On the two-year anniversary of a fire at 22nd and Mission streets that killed one man and left more than 50 tenants homeless, few have received definitive word on what will happen to them.
And for some, the deals that have kept them in temporary housing will expire in the next month or so. A city program that could help them — and has already been approved by the Board of Supervisors — only got under way on Friday.
“Everything here is a limbo, no one knows,” said Yanira Hernandez, one of the tenants who was displaced two years ago. “I do want to go back, but when? No construction has happened… On the contrary, they demolished, instead of building.”
The fenced-off site, a pit filled with rainwater, looks like some kind of urban swimming hole.
Despite the city’s ongoing efforts to protect tenants from future fires and make accommodations for those who have already been displaced, the path forward is not totally clear for the tenants.
More than half of the displaced tenants are housed on Treasure Island, in public housing units that were refurbished with the help of funding through Supervisor David Campos’ office. These tenants have gotten a year’s extension.
The remainder either received disaster relief rental subsidies from the city, were placed in housing with landlords renting under the Good Samaritan program, or found their own way to rooms in friends’ houses or apartments on the open market. The future of these tenants has yet to be determined.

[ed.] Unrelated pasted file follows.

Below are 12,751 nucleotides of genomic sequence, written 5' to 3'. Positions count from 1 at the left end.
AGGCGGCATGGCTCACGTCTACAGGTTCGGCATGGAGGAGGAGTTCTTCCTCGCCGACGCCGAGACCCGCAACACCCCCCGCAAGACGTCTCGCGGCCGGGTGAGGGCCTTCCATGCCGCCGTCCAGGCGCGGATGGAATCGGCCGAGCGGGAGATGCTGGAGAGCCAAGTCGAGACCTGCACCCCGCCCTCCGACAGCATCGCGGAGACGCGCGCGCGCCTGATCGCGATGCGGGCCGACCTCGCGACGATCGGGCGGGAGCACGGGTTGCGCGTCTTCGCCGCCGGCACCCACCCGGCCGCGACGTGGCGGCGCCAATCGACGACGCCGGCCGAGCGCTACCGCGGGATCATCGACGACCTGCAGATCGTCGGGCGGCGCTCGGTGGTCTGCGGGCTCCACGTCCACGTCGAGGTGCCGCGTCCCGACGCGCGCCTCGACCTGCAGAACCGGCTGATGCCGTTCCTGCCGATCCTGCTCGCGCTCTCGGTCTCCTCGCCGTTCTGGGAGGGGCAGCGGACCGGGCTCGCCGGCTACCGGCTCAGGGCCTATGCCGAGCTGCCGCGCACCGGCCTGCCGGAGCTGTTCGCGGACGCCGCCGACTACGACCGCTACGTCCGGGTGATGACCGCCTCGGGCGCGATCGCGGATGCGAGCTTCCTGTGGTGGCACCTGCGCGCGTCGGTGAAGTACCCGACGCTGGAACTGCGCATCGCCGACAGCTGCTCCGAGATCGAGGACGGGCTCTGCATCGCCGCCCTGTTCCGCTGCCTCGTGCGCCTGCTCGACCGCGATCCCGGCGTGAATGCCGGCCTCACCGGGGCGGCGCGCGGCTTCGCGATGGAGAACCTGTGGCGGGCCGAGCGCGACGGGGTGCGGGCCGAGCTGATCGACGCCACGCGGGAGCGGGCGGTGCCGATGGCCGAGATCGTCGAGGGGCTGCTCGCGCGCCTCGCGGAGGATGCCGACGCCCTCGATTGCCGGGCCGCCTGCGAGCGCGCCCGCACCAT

It’s unclear exactly how many tenants were placed in housing through the Good Samaritan program, which calls on private landlords to offer disaster victims short-term leases at reduced rents. But Good Samaritan placements have a time limit of two years – which, for most tenants housed through that program, will run out in February or March of this year.
“It’s really alarming, this upcoming timeline we’re facing, considering that a lot of these are families,” said Peter Papadopoulos, who has been helping a group of nonprofits known collectively as United to Save the Mission develop a plan to help keep the displaced tenants housed.
One lifeline was supposed to be a city program that gives residents displaced by disasters like fire a certificate of preference in the below-market-rate housing program. The Board of Supervisors approved those preferences in July 2016. But as of Friday afternoon, not a single tenant had made use of the preference – because the certificates had not been released yet by the city.
“The most important block of permanent replacement housing is the affordable housing that comes online through the Mayor’s Office of Housing… That’s a huge way that we’re going to get all of those victims rehoused permanently through the preference,” said District 9 Supervisor Hillary Ronen. “I am deeply concerned that we help these families continue to remain housed in SF and I’m going to do what’s necessary to help every single one of them.”
Real reporting takes real reporters. Join Mission Local today and support fact-based reporting. We depend on you.